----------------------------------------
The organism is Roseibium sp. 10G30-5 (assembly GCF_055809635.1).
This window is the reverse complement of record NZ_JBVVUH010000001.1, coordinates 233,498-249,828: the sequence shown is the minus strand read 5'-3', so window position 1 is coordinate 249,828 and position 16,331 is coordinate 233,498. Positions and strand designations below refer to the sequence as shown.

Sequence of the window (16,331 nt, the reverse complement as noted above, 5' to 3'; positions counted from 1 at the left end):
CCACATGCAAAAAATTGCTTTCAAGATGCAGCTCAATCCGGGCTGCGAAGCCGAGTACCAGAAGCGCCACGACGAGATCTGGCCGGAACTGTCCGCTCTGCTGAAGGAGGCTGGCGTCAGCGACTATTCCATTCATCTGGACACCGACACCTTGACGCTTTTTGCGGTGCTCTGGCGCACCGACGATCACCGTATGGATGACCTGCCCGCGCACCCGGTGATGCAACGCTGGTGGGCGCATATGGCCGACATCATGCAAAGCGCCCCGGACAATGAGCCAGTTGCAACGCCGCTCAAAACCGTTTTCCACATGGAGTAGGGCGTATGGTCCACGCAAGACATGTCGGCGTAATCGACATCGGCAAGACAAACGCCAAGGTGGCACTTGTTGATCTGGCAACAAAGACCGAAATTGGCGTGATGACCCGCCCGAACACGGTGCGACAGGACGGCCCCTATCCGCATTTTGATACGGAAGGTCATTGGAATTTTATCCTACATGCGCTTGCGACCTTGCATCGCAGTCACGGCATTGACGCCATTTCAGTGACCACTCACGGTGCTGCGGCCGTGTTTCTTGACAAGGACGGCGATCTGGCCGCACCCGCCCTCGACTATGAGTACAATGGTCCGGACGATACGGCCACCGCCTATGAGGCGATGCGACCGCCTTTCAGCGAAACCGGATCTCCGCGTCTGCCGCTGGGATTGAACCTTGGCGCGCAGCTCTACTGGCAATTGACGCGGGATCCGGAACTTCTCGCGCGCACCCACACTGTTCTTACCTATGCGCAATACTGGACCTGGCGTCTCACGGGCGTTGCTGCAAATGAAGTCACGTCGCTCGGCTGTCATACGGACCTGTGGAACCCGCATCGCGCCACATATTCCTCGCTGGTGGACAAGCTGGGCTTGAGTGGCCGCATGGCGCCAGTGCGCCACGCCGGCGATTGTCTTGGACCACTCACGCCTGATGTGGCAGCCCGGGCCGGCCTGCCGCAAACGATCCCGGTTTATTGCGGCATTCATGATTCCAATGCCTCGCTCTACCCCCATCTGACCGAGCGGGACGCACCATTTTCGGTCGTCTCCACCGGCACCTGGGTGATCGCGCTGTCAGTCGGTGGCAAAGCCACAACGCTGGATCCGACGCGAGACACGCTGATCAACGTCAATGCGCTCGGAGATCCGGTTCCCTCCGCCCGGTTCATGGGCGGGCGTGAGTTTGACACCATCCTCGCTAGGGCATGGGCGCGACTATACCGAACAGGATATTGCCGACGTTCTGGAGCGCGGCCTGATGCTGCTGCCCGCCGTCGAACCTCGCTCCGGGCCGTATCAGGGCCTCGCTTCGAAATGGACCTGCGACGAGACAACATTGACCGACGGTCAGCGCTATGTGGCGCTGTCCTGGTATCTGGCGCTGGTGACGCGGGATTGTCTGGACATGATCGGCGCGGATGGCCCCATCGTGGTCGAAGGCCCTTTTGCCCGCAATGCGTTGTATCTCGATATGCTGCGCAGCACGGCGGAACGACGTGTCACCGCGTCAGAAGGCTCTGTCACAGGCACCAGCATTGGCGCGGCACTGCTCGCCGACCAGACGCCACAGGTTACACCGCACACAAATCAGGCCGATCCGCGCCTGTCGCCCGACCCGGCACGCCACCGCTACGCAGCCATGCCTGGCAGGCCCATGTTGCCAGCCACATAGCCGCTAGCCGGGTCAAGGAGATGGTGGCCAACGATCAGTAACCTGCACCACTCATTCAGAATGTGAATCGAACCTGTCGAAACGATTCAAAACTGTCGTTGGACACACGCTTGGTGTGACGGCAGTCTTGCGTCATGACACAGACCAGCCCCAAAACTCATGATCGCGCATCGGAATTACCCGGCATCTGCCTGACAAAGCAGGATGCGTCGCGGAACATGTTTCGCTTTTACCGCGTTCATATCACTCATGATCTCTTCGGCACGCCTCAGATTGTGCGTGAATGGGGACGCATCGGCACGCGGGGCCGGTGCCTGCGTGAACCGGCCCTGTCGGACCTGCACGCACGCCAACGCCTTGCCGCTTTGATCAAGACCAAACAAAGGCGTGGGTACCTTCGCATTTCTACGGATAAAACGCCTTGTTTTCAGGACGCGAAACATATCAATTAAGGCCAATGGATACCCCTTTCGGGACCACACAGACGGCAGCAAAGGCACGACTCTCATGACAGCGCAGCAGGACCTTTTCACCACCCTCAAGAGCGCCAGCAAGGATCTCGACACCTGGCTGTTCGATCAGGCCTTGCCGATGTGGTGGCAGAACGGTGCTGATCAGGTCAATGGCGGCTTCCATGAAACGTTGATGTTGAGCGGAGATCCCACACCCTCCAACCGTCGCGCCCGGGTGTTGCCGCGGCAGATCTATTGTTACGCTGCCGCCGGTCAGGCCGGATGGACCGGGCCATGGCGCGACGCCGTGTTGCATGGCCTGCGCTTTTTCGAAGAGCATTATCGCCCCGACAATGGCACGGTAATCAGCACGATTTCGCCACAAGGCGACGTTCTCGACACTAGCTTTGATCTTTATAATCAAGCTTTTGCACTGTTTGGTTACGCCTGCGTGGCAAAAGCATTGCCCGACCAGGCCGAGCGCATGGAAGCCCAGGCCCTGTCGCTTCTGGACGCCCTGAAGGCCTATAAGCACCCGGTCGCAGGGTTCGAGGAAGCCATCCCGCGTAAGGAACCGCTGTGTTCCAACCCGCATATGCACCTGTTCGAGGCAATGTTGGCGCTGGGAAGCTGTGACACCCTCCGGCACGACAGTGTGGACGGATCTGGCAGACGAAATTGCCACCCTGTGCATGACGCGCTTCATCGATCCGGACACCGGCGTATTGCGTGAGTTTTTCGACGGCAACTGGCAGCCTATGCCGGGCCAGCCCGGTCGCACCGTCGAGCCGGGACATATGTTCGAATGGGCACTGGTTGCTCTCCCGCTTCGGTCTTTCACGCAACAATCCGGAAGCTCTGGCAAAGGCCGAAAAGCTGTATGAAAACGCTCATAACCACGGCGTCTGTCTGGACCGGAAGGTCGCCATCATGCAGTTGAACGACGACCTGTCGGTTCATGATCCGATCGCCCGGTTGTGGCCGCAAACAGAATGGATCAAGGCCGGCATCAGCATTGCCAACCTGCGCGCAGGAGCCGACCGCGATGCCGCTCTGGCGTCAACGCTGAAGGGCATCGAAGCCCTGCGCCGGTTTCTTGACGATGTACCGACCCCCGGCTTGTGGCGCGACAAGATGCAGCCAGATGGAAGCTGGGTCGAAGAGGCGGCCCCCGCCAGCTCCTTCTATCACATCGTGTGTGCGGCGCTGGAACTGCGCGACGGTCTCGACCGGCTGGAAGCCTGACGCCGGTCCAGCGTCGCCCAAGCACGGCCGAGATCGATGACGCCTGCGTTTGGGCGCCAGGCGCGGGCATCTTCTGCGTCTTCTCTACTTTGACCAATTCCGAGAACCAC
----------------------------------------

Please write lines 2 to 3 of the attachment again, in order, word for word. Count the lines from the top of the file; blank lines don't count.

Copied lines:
This window is the reverse complement of record NZ_JBVVUH010000001.1, coordinates 233,498-249,828: the sequence shown is the minus strand read 5'-3', so window position 1 is coordinate 249,828 and position 16,331 is coordinate 233,498. Positions and strand designations below refer to the sequence as shown.

Sequence of the window (16,331 nt, the reverse complement as noted above, 5' to 3'; positions counted from 1 at the left end):